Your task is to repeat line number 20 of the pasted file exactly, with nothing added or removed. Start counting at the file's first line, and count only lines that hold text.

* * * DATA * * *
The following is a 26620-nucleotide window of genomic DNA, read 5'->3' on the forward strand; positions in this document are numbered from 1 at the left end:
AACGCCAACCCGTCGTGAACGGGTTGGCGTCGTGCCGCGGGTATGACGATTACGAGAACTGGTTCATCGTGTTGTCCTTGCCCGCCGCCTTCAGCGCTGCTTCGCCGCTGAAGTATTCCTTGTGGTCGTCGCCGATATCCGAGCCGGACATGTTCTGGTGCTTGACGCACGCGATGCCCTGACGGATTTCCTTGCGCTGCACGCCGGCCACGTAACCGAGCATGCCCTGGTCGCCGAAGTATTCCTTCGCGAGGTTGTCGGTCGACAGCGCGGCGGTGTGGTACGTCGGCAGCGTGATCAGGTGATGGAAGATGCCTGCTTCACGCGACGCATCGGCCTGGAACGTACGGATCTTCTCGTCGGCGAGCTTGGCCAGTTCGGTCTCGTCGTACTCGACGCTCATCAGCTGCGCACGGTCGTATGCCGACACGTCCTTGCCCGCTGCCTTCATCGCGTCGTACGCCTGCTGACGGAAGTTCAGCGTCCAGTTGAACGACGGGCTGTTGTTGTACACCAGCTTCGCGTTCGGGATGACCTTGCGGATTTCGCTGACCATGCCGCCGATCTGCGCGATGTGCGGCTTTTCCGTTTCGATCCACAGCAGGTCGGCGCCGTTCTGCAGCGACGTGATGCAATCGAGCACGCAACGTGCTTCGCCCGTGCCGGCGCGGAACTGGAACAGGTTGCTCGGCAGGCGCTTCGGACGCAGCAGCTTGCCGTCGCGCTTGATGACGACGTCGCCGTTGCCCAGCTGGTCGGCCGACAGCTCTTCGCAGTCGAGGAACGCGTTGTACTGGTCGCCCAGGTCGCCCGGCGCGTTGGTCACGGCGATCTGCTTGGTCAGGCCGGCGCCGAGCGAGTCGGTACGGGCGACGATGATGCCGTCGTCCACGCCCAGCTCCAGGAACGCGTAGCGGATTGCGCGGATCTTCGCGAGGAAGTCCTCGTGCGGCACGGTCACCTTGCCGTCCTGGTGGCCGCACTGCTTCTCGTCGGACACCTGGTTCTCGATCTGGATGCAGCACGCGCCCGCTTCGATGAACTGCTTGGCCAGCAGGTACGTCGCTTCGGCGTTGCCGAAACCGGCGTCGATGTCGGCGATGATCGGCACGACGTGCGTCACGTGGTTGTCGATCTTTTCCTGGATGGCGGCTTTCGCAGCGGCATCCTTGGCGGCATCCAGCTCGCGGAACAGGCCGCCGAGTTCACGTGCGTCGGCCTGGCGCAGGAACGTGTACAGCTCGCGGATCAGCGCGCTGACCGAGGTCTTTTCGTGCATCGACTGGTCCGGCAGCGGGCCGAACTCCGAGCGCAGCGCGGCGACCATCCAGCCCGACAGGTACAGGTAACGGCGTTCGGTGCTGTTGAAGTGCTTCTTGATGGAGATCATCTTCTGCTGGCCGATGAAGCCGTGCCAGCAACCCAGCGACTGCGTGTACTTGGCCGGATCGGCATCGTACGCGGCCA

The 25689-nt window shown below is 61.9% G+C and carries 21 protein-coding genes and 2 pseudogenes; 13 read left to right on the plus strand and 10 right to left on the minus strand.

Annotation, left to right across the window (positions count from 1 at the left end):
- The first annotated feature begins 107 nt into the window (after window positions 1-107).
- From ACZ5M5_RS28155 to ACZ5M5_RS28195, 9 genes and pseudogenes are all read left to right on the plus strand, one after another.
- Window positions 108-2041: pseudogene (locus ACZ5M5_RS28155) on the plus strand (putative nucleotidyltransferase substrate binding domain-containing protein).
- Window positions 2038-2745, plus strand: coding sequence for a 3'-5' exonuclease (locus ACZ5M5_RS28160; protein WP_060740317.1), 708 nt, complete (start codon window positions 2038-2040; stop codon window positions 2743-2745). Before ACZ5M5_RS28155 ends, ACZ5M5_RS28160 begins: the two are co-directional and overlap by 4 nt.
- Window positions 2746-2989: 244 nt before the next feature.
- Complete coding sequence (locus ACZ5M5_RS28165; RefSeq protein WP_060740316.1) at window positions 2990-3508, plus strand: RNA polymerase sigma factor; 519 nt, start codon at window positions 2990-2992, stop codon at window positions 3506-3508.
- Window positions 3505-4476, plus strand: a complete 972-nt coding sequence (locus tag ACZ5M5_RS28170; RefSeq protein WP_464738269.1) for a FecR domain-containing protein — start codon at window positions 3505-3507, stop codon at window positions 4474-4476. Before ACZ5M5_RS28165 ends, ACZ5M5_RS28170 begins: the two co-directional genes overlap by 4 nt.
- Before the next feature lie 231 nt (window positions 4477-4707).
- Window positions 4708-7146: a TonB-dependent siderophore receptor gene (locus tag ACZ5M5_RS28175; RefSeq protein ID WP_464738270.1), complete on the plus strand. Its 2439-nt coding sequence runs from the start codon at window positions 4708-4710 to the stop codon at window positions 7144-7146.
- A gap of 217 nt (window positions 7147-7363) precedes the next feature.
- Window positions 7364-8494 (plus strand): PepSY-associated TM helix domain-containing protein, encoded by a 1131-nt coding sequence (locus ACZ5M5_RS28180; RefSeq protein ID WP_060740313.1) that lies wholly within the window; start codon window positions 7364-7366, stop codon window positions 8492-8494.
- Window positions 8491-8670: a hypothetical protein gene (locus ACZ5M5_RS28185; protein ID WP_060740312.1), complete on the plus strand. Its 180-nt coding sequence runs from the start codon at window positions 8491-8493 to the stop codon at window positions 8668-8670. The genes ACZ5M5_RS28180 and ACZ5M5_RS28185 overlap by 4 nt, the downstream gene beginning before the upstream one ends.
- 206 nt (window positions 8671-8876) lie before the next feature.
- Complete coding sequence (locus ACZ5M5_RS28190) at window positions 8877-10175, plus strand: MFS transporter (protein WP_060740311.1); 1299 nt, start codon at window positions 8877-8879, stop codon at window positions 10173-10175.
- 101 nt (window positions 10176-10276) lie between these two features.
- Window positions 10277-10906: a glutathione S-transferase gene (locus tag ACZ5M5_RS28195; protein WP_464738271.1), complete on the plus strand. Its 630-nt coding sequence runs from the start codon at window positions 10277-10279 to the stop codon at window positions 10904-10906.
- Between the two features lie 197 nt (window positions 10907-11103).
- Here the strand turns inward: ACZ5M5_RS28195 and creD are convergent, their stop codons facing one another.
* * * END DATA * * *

- Window positions 10277-10906: a glutathione S-transferase gene (locus tag ACZ5M5_RS28195; protein WP_464738271.1), complete on the plus strand. Its 630-nt coding sequence runs from the start codon at window positions 10277-10279 to the stop codon at window positions 10904-10906.